The Facts of Corn Belt Energy

    The Corn Belt Energy case stems from an August 2012 accident wherein the claimant, James Lind, injured his back while twisting as he exited his work truck on an incline. At trial, the claimant did not offer an AMA rating report into evidence, and neither did the employer. The arbitrator found the claim compensable and awarded three percent of a person under section 8(d)(2) of the Act. The award totaled roughly $10,688.25 in permanent partial disability (PPD) benefits, plus some medical benefits. In rendering his decision, the arbitrator did not address whether an AMA rating report was required or if it was so required, whose obligation it was to obtain and introduce the report. Moreover, the arbitrator failed to address or explain any of the permanency factors set forth in section 8.1b(b).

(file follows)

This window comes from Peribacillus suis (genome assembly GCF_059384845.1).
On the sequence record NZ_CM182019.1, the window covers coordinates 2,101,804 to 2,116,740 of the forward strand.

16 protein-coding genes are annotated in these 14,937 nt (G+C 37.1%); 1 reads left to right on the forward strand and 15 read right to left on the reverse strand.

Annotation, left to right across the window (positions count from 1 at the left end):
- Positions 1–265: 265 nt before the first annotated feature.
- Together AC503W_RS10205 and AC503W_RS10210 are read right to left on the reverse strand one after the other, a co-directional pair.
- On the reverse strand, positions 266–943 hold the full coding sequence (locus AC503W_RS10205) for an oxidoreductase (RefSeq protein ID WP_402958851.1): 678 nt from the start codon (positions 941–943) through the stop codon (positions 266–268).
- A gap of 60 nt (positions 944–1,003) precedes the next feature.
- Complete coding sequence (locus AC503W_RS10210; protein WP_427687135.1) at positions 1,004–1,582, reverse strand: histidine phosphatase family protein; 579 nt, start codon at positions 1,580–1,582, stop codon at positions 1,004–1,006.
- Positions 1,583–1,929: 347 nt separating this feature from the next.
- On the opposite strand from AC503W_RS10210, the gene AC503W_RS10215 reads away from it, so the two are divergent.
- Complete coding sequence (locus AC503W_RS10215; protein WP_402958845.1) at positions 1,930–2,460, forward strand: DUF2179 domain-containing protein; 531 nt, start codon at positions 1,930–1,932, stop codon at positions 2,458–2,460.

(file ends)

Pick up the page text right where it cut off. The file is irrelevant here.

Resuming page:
On review, the Commission affirmed the arbitrator's conclusions and the award of three percent person as a whole, but added language specifically addressing the AMA rating report. According to the Commission, after a "complete reading" of section 8.1b, "a party is not required to provide an AMA rating report for the purpose of determining permanent disability" (Commission Decision, p. 1). "Instead, we find that the Act simply requires that if an AMA rating report has been provided, then the Commission must consider it, along with all of the other criteria listed, when determining permanent disability" (Commission Decision, p. 1). The Commission then addressed each of the remaining factors of section 8.1b(b), and concluded the arbitrator's award was correct. One Commissioner dissented, finding that "[t]he lack of an AMA report regarding a level of impairment leaves the [t]rier of fact no evidence of level of impairment." He then found the claimant's condition warranted only a one percent person as a whole PPD award.